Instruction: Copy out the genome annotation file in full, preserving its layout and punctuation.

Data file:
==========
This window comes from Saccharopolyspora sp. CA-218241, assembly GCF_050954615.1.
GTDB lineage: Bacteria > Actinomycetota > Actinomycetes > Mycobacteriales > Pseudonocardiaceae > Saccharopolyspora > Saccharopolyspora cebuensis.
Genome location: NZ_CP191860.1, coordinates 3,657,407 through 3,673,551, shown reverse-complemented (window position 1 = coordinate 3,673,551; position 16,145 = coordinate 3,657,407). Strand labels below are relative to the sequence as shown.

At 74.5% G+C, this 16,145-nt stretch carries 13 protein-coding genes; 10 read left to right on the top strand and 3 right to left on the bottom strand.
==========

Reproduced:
This window comes from Saccharopolyspora sp. CA-218241, assembly GCF_050954615.1.
GTDB lineage: Bacteria > Actinomycetota > Actinomycetes > Mycobacteriales > Pseudonocardiaceae > Saccharopolyspora > Saccharopolyspora cebuensis.
Genome location: NZ_CP191860.1, coordinates 3,657,407 through 3,673,551, shown reverse-complemented (window position 1 = coordinate 3,673,551; position 16,145 = coordinate 3,657,407). Strand labels below are relative to the sequence as shown.

At 74.5% G+C, this 16,145-nt stretch carries 13 protein-coding genes; 10 read left to right on the top strand and 3 right to left on the bottom strand.